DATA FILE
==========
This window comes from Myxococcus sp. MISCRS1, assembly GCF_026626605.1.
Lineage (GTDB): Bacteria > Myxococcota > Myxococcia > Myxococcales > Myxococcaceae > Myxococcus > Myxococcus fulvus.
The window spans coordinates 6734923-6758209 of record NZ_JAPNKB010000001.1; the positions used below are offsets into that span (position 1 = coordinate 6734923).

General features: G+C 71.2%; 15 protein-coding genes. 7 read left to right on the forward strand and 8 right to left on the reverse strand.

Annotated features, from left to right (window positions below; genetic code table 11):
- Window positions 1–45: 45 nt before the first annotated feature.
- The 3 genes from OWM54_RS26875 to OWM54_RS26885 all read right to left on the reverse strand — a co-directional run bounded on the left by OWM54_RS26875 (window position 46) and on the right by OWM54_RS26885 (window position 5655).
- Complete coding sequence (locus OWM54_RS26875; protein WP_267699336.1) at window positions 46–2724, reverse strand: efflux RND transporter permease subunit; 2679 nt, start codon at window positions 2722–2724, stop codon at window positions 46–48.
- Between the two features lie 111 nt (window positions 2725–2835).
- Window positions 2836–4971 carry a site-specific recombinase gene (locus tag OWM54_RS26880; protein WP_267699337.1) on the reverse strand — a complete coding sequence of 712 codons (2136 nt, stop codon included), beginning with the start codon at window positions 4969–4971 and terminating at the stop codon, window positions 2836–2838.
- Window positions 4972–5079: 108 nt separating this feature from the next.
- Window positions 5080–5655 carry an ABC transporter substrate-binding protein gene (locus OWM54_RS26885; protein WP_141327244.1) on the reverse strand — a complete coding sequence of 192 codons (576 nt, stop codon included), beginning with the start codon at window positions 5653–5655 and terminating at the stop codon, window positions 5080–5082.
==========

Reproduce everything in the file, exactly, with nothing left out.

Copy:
This window comes from Myxococcus sp. MISCRS1, assembly GCF_026626605.1.
Lineage (GTDB): Bacteria > Myxococcota > Myxococcia > Myxococcales > Myxococcaceae > Myxococcus > Myxococcus fulvus.
The window spans coordinates 6734923-6758209 of record NZ_JAPNKB010000001.1; the positions used below are offsets into that span (position 1 = coordinate 6734923).

General features: G+C 71.2%; 15 protein-coding genes. 7 read left to right on the forward strand and 8 right to left on the reverse strand.

Annotated features, from left to right (window positions below; genetic code table 11):
- Window positions 1–45: 45 nt before the first annotated feature.
- The 3 genes from OWM54_RS26875 to OWM54_RS26885 all read right to left on the reverse strand — a co-directional run bounded on the left by OWM54_RS26875 (window position 46) and on the right by OWM54_RS26885 (window position 5655).
- Complete coding sequence (locus OWM54_RS26875; protein WP_267699336.1) at window positions 46–2724, reverse strand: efflux RND transporter permease subunit; 2679 nt, start codon at window positions 2722–2724, stop codon at window positions 46–48.
- Between the two features lie 111 nt (window positions 2725–2835).
- Window positions 2836–4971 carry a site-specific recombinase gene (locus tag OWM54_RS26880; protein WP_267699337.1) on the reverse strand — a complete coding sequence of 712 codons (2136 nt, stop codon included), beginning with the start codon at window positions 4969–4971 and terminating at the stop codon, window positions 2836–2838.
- Window positions 4972–5079: 108 nt separating this feature from the next.
- Window positions 5080–5655 carry an ABC transporter substrate-binding protein gene (locus OWM54_RS26885; protein WP_141327244.1) on the reverse strand — a complete coding sequence of 192 codons (576 nt, stop codon included), beginning with the start codon at window positions 5653–5655 and terminating at the stop codon, window positions 5080–5082.